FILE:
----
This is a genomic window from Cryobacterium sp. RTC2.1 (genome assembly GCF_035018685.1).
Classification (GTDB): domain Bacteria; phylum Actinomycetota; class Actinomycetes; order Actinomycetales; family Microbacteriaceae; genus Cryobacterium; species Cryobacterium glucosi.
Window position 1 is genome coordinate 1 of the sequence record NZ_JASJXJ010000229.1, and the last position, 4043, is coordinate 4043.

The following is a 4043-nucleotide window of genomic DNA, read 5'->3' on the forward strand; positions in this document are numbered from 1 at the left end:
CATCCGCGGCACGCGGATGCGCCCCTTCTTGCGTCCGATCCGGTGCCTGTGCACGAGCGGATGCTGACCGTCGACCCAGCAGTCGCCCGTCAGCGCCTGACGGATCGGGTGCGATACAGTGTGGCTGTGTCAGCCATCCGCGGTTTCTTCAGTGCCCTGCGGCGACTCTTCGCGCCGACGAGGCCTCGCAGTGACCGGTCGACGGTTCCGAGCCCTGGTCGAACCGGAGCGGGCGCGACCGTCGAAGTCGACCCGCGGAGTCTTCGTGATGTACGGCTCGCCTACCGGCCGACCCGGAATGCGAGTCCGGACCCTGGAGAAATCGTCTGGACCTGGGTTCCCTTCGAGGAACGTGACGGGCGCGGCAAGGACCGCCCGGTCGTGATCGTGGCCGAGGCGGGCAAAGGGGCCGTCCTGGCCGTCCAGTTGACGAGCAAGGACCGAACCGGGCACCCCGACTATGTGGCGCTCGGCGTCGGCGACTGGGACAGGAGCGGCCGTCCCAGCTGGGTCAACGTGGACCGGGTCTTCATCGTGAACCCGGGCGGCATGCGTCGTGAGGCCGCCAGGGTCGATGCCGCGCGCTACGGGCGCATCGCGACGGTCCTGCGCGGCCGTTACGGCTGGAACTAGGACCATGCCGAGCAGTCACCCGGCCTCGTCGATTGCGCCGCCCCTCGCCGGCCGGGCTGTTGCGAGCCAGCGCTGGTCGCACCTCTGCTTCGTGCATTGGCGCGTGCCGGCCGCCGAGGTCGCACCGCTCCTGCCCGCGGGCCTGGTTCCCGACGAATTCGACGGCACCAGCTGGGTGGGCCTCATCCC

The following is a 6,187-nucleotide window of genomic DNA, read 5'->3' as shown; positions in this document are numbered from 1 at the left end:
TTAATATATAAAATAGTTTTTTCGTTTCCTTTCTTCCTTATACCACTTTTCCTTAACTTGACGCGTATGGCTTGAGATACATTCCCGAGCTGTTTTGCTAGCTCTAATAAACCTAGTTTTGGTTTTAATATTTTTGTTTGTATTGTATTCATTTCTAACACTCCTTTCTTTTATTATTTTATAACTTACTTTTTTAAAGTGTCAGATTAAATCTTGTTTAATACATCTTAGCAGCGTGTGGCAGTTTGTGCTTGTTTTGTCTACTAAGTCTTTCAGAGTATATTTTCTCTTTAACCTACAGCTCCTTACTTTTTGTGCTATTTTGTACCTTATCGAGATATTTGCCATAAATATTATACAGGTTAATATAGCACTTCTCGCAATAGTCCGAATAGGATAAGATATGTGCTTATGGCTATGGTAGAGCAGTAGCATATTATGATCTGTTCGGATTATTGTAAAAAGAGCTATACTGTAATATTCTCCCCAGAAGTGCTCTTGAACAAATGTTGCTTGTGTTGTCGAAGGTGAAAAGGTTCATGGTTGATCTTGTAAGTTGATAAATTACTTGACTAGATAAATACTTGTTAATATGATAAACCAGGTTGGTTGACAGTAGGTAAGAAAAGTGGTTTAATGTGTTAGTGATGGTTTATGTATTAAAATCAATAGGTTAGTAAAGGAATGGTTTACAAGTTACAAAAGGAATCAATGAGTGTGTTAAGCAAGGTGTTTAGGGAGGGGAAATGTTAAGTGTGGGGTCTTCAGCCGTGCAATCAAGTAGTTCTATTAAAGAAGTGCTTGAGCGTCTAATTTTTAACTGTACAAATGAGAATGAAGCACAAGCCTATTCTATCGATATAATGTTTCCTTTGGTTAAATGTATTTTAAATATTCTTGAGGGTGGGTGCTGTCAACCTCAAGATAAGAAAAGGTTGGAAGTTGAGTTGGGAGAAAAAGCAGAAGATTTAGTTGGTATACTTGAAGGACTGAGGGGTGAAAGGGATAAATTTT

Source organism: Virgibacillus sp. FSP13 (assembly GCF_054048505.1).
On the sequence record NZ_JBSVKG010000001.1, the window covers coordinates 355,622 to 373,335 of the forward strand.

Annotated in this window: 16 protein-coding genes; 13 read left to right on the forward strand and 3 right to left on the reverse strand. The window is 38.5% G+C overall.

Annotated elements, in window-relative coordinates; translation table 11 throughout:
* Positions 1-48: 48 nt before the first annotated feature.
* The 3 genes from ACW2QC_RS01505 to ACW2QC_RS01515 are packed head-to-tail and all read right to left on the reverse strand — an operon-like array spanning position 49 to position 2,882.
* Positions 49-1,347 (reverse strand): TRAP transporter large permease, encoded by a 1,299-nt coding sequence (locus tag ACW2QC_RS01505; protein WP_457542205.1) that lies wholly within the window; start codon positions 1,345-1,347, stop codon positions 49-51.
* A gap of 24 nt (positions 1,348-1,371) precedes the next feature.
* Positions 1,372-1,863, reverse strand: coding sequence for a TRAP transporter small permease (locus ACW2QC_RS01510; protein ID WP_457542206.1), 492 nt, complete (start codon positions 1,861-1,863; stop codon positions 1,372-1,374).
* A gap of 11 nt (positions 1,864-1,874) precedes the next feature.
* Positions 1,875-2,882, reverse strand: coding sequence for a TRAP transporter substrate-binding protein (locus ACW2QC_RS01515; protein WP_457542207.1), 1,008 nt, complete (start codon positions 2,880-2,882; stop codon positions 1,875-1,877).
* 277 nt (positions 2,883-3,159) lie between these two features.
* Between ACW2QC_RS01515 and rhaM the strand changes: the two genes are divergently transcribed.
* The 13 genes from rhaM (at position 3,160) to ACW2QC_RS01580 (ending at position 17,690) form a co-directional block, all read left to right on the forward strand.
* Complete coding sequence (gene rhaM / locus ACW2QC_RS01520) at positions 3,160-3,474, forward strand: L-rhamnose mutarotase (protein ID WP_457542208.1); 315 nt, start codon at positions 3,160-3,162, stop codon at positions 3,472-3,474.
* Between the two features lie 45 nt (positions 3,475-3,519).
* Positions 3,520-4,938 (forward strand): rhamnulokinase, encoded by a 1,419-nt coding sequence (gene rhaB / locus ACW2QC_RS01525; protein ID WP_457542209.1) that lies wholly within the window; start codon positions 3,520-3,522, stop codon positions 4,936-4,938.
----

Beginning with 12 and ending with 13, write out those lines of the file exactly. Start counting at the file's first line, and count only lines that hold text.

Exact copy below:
* Positions 1-48: 48 nt before the first annotated feature.
* The 3 genes from ACW2QC_RS01505 to ACW2QC_RS01515 are packed head-to-tail and all read right to left on the reverse strand — an operon-like array spanning position 49 to position 2,882.